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Brain tissue oxygenation: more than a number


The study objective was to analyse what kind of dynamic interrelations exist between brain tissue oxygenation (PbtO2) and corresponding fast modifications of arterial blood pressure (ABP), cerebral perfusion pressure (CPP) and intracranial pressure (ICP) in transient events.


We reviewed retrospectively 325 computer recordings of PbtO2, invasive ABP and ICP waveforms from 23 head-injured patients. All patients were sedated, paralysed and ventilated. All signals were digitised, and recorded using ICM+ software. We divided the events into two groups, depending on whether ABP (Group 1) or ICP (Group 2) was the first parameter to change. Group 1 was further subdivided based on whether the vascular autoregulation was intact (ABP-ICP negative correlation) or was impaired (ABP-ICP positive correlation).


Group 1 (n = 255): intact cerebral autoregulation (n = 179): during hypotension PbtO2 decreased with delay with respect to CPP (48.5 s; SEM 92.1) and ICP (39.9 s; SEM 91.4), and during hypertension PbtO2 increased with a delay of 58.1 seconds (71.9 SEM) with respect to CPP and 52.2 seconds (72.2 SEM) with respect to ICP; impaired cerebral autoregulation (n = 76): PbtO2 modified following ABP changes, with a delay of 56.8 seconds (SEM 59.3) with respect to CPP and 54.2 seconds (58.8 SEM) with respect to ICP. Group 2 (n = 61): plateau waves and isolated gradual increases in ICP caused CPP to lower, followed by a PbtO2 decrease. The delay in PbtO2 reaction was 23.1 seconds (55.7 SEM, n = 23) with respect to ICP and 18.4 seconds (54.9 SEM, n = 24) to CPP.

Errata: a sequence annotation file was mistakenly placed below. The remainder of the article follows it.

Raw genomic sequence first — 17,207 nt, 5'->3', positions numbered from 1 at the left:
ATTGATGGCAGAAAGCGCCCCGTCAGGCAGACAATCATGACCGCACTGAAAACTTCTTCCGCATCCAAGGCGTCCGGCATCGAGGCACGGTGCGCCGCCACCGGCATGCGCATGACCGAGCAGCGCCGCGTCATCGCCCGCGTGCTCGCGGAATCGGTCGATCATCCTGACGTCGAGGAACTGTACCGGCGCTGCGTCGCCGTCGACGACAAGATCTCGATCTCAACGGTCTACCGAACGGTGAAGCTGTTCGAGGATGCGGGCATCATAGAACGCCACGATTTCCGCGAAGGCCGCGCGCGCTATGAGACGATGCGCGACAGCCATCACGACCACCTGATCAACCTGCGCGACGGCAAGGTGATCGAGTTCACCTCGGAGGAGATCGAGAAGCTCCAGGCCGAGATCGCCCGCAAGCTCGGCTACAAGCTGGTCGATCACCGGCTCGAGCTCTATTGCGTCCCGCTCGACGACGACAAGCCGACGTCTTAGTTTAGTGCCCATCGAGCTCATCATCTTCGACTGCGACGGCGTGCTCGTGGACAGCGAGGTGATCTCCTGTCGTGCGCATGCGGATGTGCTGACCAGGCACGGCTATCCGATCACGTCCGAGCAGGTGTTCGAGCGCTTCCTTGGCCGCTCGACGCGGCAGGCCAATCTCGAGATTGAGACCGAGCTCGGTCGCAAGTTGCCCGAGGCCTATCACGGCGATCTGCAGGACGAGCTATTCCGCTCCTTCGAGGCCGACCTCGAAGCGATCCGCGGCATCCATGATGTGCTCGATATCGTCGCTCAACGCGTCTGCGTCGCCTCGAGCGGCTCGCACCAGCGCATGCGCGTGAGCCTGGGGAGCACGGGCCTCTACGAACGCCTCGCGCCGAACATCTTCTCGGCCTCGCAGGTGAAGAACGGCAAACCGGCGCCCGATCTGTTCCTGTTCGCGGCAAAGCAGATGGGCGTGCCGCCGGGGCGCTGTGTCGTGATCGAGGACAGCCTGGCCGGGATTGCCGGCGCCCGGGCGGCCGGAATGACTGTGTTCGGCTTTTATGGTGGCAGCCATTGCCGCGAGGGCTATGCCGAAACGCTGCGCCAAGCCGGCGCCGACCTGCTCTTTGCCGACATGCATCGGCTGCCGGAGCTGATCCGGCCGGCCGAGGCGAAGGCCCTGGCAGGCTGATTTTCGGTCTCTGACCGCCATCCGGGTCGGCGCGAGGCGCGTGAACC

Transient events were observed in PbtO2 related to ABP or ICP modifications. Changes in PbtO2 were present irrespective of the state of autoregulation or the origin of the event (haemodynamic or ICP related). Generally PbtO2 followed the CPP direction. PbtO2 usually changed with a delay relative to the pressure parameters. The CPP-PbtO2 delay was significantly shorter in the events characterized by primary ICP modification (Group 2) in comparison with the ABP-led events (Group 1), irrespective of the state of autoregulation. These findings should be taken into account to evaluate the validity of indices assessing cerebral autoregulation using PbtO2.


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Radolovich, D., Timofeev, I., Lavinio, A. et al. Brain tissue oxygenation: more than a number. Crit Care 12 (Suppl 2), P109 (2008).

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